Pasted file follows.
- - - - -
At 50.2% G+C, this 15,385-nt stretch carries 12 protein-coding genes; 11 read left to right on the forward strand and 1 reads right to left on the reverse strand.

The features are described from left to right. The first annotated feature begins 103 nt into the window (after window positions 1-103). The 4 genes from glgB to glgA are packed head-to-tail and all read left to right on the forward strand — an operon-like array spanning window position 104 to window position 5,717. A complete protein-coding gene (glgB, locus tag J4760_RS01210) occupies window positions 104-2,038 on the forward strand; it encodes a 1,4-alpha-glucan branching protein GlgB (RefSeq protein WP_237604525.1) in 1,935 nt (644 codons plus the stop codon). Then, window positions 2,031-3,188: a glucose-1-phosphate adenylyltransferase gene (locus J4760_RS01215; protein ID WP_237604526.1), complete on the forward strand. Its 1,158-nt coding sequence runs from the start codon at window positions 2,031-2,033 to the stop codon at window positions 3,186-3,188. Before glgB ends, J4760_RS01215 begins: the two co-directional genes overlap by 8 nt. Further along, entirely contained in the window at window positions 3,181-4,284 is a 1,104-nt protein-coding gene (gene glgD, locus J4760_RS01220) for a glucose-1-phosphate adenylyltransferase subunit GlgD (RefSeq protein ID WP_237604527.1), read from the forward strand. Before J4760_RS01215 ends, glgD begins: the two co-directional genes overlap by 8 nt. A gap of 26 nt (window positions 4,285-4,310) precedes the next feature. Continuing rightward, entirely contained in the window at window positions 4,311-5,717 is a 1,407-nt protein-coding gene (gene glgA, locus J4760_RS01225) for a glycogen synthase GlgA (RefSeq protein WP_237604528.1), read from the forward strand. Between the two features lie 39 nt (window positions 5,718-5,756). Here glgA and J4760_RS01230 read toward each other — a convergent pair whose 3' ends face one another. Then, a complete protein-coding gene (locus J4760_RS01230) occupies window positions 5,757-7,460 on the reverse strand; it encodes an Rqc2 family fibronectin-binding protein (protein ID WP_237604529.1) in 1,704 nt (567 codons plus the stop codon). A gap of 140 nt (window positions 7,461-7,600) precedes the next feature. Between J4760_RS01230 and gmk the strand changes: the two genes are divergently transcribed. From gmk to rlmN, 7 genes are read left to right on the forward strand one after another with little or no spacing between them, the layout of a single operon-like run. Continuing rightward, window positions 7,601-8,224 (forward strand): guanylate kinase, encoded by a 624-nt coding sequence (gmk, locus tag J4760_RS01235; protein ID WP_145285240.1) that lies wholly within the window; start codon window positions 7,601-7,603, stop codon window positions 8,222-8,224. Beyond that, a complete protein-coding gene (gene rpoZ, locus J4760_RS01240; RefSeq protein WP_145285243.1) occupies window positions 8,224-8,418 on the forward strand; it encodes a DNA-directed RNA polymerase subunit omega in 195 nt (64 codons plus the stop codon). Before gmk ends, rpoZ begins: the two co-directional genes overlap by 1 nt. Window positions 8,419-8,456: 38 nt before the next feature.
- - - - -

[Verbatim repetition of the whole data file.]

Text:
At 50.2% G+C, this 15,385-nt stretch carries 12 protein-coding genes; 11 read left to right on the forward strand and 1 reads right to left on the reverse strand.

The features are described from left to right. The first annotated feature begins 103 nt into the window (after window positions 1-103). The 4 genes from glgB to glgA are packed head-to-tail and all read left to right on the forward strand — an operon-like array spanning window position 104 to window position 5,717. A complete protein-coding gene (glgB, locus tag J4760_RS01210) occupies window positions 104-2,038 on the forward strand; it encodes a 1,4-alpha-glucan branching protein GlgB (RefSeq protein WP_237604525.1) in 1,935 nt (644 codons plus the stop codon). Then, window positions 2,031-3,188: a glucose-1-phosphate adenylyltransferase gene (locus J4760_RS01215; protein ID WP_237604526.1), complete on the forward strand. Its 1,158-nt coding sequence runs from the start codon at window positions 2,031-2,033 to the stop codon at window positions 3,186-3,188. Before glgB ends, J4760_RS01215 begins: the two co-directional genes overlap by 8 nt. Further along, entirely contained in the window at window positions 3,181-4,284 is a 1,104-nt protein-coding gene (gene glgD, locus J4760_RS01220) for a glucose-1-phosphate adenylyltransferase subunit GlgD (RefSeq protein ID WP_237604527.1), read from the forward strand. Before J4760_RS01215 ends, glgD begins: the two co-directional genes overlap by 8 nt. A gap of 26 nt (window positions 4,285-4,310) precedes the next feature. Continuing rightward, entirely contained in the window at window positions 4,311-5,717 is a 1,407-nt protein-coding gene (gene glgA, locus J4760_RS01225) for a glycogen synthase GlgA (RefSeq protein WP_237604528.1), read from the forward strand. Between the two features lie 39 nt (window positions 5,718-5,756). Here glgA and J4760_RS01230 read toward each other — a convergent pair whose 3' ends face one another. Then, a complete protein-coding gene (locus J4760_RS01230) occupies window positions 5,757-7,460 on the reverse strand; it encodes an Rqc2 family fibronectin-binding protein (protein ID WP_237604529.1) in 1,704 nt (567 codons plus the stop codon). A gap of 140 nt (window positions 7,461-7,600) precedes the next feature. Between J4760_RS01230 and gmk the strand changes: the two genes are divergently transcribed. From gmk to rlmN, 7 genes are read left to right on the forward strand one after another with little or no spacing between them, the layout of a single operon-like run. Continuing rightward, window positions 7,601-8,224 (forward strand): guanylate kinase, encoded by a 624-nt coding sequence (gmk, locus tag J4760_RS01235; protein ID WP_145285240.1) that lies wholly within the window; start codon window positions 7,601-7,603, stop codon window positions 8,222-8,224. Beyond that, a complete protein-coding gene (gene rpoZ, locus J4760_RS01240; RefSeq protein WP_145285243.1) occupies window positions 8,224-8,418 on the forward strand; it encodes a DNA-directed RNA polymerase subunit omega in 195 nt (64 codons plus the stop codon). Before gmk ends, rpoZ begins: the two co-directional genes overlap by 1 nt. Window positions 8,419-8,456: 38 nt before the next feature.